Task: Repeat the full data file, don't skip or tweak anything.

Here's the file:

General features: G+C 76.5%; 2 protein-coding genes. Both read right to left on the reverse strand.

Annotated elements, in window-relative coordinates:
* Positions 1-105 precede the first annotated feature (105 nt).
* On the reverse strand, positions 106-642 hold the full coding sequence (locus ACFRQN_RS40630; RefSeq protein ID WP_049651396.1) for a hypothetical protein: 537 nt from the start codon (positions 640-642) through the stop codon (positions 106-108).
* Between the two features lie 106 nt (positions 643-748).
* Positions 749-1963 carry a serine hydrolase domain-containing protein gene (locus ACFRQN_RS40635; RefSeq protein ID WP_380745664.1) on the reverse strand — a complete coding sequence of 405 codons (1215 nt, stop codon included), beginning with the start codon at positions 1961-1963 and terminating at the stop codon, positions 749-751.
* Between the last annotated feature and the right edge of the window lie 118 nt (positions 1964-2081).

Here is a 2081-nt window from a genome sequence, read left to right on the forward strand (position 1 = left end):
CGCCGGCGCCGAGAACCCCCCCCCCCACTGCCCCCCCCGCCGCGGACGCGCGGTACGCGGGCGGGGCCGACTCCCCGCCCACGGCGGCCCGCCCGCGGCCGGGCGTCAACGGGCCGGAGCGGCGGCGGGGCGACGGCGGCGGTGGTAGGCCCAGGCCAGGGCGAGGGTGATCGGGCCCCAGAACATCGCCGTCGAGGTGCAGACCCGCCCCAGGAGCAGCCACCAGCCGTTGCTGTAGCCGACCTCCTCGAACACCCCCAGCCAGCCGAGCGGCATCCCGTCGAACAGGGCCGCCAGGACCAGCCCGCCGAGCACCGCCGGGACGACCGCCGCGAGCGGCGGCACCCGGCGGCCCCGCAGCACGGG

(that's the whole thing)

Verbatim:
General features: G+C 76.5%; 2 protein-coding genes. Both read right to left on the reverse strand.

Annotated elements, in window-relative coordinates:
* Positions 1-105 precede the first annotated feature (105 nt).
* On the reverse strand, positions 106-642 hold the full coding sequence (locus ACFRQN_RS40630; RefSeq protein ID WP_049651396.1) for a hypothetical protein: 537 nt from the start codon (positions 640-642) through the stop codon (positions 106-108).
* Between the two features lie 106 nt (positions 643-748).
* Positions 749-1963 carry a serine hydrolase domain-containing protein gene (locus ACFRQN_RS40635; RefSeq protein ID WP_380745664.1) on the reverse strand — a complete coding sequence of 405 codons (1215 nt, stop codon included), beginning with the start codon at positions 1961-1963 and terminating at the stop codon, positions 749-751.
* Between the last annotated feature and the right edge of the window lie 118 nt (positions 1964-2081).

Here is a 2081-nt window from a genome sequence, read left to right on the forward strand (position 1 = left end):
CGCCGGCGCCGAGAACCCCCCCCCCCACTGCCCCCCCCGCCGCGGACGCGCGGTACGCGGGCGGGGCCGACTCCCCGCCCACGGCGGCCCGCCCGCGGCCGGGCGTCAACGGGCCGGAGCGGCGGCGGGGCGACGGCGGCGGTGGTAGGCCCAGGCCAGGGCGAGGGTGATCGGGCCCCAGAACATCGCCGTCGAGGTGCAGACCCGCCCCAGGAGCAGCCACCAGCCGTTGCTGTAGCCGACCTCCTCGAACACCCCCAGCCAGCCGAGCGGCATCCCGTCGAACAGGGCCGCCAGGACCAGCCCGCCGAGCACCGCCGGGACGACCGCCGCGAGCGGCGGCACCCGGCGGCCCCGCAGCACGGG